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Mayor to bring wheel tax proposal to council PDF Print E-mail
Wednesday, 24 January 2018 18:51

Although feedback ‘was trending negative,’ opinions about $20-per-vehicle levy have shifted, Mlada says

    Port Washington Mayor Tom Mlada plans to bring his controversial wheel tax proposal to the Common Council for consideration next month.
    Mlada told aldermen last week to expect a wheel tax ordinance on the council agenda for Tuesday, Feb. 6, saying it is important to bring in a new source of funding to repair the city’s streets.
    The annual $20 per vehicle wheel tax has generated considerable discussion in the city, but Mlada said he’s been heartened by the response from people once the concept is explained, either during private encounters or a public information session on the proposed fee held earlier this month.
    “I didn’t hear any overwhelming opposition,” he said. “It clearly was trending negative (initially) but lately the conversation seems to have turned.”
    While some people have suggested he wait until after the Legislature decides whether to require a referendum on wheel fees, Mlada told aldermen he does not believe that’s prudent.
    “I am inclined not to wait on the State Legislature,” he said.
    Although some people initially urged the city to hold its own referendum on the proposed tax, Mlada said he does not believe this is the right issue for a referendum.
    A referendum is appropriate for a major financial issue such as the $49 million school referendum held by the Port Washington-Saukville School District in 2015, Mlada said, but a $20 fee isn’t significant enough to warrant a vote.
    “This (a referendum) is not the answer to everything,” he said.
    Ald. John Sigwart suggested the city check with area legislators to see how likely it is that the Legislature would require a referendum.
    “I think we should take that into account,” Sigwart said. “If it’s imminent, we might as well just go to referendum.”
    City Administrator Mark Grams said he has talked to a representative from the League of Municipalities who estimated there’s less than a 50% chance the measure will be approved during this legislative session.
    Even if it were approved, Grams noted, communities would have 18 months to hold a referendum.
    “Right now, it doesn’t look like it’s moving with any speed through the Legislature,” he said.
    Mlada, who initially floated the idea of the wheel tax in November, told aldermen that the sooner they move on the proposal, the sooner the funds can be collected and applied to pending road work.
    If the city were to approve the wheel tax in March, he said, it could begin collecting it in July.
    The wheel tax would be collected by the State Department of Transportation when drivers renew their license plates annually and then distributed to the city monthly.
    Mlada estimated the city would collect about $200,000 annually from the fee, adding it would not supplant the money currently budgeted and borrowed by the city for road projects, but instead supplement those monies.
    The city borrows about $800,000 annually for road work, he said. Dedicating the wheel tax funds for road resurfacing would allow the city to extend the life of some streets, he said, while borrowed funds could be used for reconstruction projects.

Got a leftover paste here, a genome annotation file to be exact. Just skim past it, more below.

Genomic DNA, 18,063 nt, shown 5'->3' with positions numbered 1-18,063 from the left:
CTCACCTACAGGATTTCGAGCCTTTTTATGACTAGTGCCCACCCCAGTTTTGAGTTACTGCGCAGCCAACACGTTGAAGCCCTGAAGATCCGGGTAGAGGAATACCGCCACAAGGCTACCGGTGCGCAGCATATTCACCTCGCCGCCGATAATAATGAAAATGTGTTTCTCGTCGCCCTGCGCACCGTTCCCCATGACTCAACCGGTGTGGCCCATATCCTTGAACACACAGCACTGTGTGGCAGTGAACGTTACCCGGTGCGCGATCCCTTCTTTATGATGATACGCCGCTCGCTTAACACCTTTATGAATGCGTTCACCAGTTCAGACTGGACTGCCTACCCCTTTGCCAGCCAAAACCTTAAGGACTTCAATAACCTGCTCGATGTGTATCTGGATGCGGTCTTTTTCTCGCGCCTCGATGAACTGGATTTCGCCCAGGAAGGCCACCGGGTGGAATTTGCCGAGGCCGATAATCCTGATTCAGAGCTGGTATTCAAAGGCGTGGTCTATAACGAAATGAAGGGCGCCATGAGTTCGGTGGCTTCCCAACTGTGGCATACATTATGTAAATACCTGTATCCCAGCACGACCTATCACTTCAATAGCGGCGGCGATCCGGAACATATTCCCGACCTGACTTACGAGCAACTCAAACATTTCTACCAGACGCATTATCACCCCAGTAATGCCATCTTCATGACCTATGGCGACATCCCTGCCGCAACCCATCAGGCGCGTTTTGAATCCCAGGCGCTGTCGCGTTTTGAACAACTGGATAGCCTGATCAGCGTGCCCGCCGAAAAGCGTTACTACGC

Everyone acknowledges that street repairs are a priority, Mlada said, but costs continue to increase while the city’s budget is lean, state aids are declining and levy limits mean the city can’t tax more for roadwork.
    Wheel taxes have been a contentious issue around the state since they were first allowed in 1967. Both municipalities and counties may charge a wheel fee, with proceeds dedicated to transportation needs.
    According to the Department of Transportation, 19 communities and six counties in the state charge a wheel fee. They range from small communities such as Gillett and Lodi to large cities like Sheboygan, Beloit and Milwaukee.
    Communities determine how much the wheel fee is — it ranges from $10 in Tigerton, Iron Ridge and Kaukauna to $30 in Milton and Milwaukee County.
    The money is collected by the DOT when drivers renew their vehicle licenses, although some plates are exempt from the tax, such as antique and collector plates, farm trucks and motor homes.
    Some communities set a sunset date for the wheel fee, and Mlada said this is something the city can consider when writing the ordinance.
    It can also consider setting the fee for a specific length of time, he said.

Comments (2)Add Comment
Mark Schmidt
NIX the Wheel Tax proposal.
written by Mark Schmidt, January 31, 2018
Tolls not wheel taxes.
So I live in Port Washington and will have to pay a wheel tax on my vehicles but the persons that live in Grafton, Cedarburg, Milwaukee etc. and come to Port for work or whatever everyday don't have to pay ?
The wheel tax is a punishment for living in the city of Port Washington, WI.
If this city intends to collect money from motorists to use the city streets then everybody that uses this city's streets should have to pay, not just the residents. That could be electronic toll booths.
Also there needs to be public input on this proposal. It needs to be put to a VOTE.
Mark Schmidt
written by Mark Schmidt, February 09, 2018
Well, it seems I'm the only city resident that cares about this 'wheel tax' proposal !
Glad that the mayor has found a new job too !
Time to diss the 'wheel tax' proposal.

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Last Updated on Wednesday, 24 January 2018 18:52